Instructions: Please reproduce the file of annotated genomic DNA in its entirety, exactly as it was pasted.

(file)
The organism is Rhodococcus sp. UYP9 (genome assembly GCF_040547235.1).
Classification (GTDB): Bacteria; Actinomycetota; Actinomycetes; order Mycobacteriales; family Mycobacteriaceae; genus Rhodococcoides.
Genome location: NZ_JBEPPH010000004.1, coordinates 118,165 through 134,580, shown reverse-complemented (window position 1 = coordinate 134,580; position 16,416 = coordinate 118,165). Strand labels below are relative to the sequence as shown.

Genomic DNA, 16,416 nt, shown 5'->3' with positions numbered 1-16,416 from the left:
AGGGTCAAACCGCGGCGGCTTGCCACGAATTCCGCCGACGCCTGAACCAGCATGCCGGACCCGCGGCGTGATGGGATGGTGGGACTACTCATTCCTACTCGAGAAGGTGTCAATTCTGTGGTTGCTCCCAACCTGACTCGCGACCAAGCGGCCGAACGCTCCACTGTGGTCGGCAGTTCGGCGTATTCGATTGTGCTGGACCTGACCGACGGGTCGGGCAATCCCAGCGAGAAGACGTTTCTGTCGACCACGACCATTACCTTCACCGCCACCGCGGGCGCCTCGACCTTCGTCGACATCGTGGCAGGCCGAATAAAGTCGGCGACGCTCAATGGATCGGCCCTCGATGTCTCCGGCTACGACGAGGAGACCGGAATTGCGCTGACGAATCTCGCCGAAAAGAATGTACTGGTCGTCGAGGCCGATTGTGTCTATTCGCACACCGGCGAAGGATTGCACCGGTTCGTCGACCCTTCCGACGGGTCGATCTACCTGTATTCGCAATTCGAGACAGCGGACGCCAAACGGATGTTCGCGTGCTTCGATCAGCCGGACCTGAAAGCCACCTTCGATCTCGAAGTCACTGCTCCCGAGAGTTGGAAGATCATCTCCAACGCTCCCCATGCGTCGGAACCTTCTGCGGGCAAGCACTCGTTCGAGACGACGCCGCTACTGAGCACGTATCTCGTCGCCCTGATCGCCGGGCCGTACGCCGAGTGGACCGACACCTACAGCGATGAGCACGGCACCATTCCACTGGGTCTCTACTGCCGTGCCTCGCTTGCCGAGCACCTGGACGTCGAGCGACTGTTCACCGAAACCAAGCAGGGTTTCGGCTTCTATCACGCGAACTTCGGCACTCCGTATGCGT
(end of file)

The organism is Rhodococcus sp. UYP9 (genome assembly GCF_040547235.1).
Classification (GTDB): Bacteria; Actinomycetota; Actinomycetes; order Mycobacteriales; family Mycobacteriaceae; genus Rhodococcoides.
Genome location: NZ_JBEPPH010000004.1, coordinates 118,165 through 134,580, shown reverse-complemented (window position 1 = coordinate 134,580; position 16,416 = coordinate 118,165). Strand labels below are relative to the sequence as shown.

Genomic DNA, 16,416 nt, shown 5'->3' with positions numbered 1-16,416 from the left:
AGGGTCAAACCGCGGCGGCTTGCCACGAATTCCGCCGACGCCTGAACCAGCATGCCGGACCCGCGGCGTGATGGGATGGTGGGACTACTCATTCCTACTCGAGAAGGTGTCAATTCTGTGGTTGCTCCCAACCTGACTCGCGACCAAGCGGCCGAACGCTCCACTGTGGTCGGCAGTTCGGCGTATTCGATTGTGCTGGACCTGACCGACGGGTCGGGCAATCCCAGCGAGAAGACGTTTCTGTCGACCACGACCATTACCTTCACCGCCACCGCGGGCGCCTCGACCTTCGTCGACATCGTGGCAGGCCGAATAAAGTCGGCGACGCTCAATGGATCGGCCCTCGATGTCTCCGGCTACGACGAGGAGACCGGAATTGCGCTGACGAATCTCGCCGAAAAGAATGTACTGGTCGTCGAGGCCGATTGTGTCTATTCGCACACCGGCGAAGGATTGCACCGGTTCGTCGACCCTTCCGACGGGTCGATCTACCTGTATTCGCAATTCGAGACAGCGGACGCCAAACGGATGTTCGCGTGCTTCGATCAGCCGGACCTGAAAGCCACCTTCGATCTCGAAGTCACTGCTCCCGAGAGTTGGAAGATCATCTCCAACGCTCCCCATGCGTCGGAACCTTCTGCGGGCAAGCACTCGTTCGAGACGACGCCGCTACTGAGCACGTATCTCGTCGCCCTGATCGCCGGGCCGTACGCCGAGTGGACCGACACCTACAGCGATGAGCACGGCACCATTCCACTGGGTCTCTACTGCCGTGCCTCGCTTGCCGAGCACCTGGACGTCGAGCGACTGTTCACCGAAACCAAGCAGGGTTTCGGCTTCTATCACGCGAACTTCGGCACTCCGTATGCGT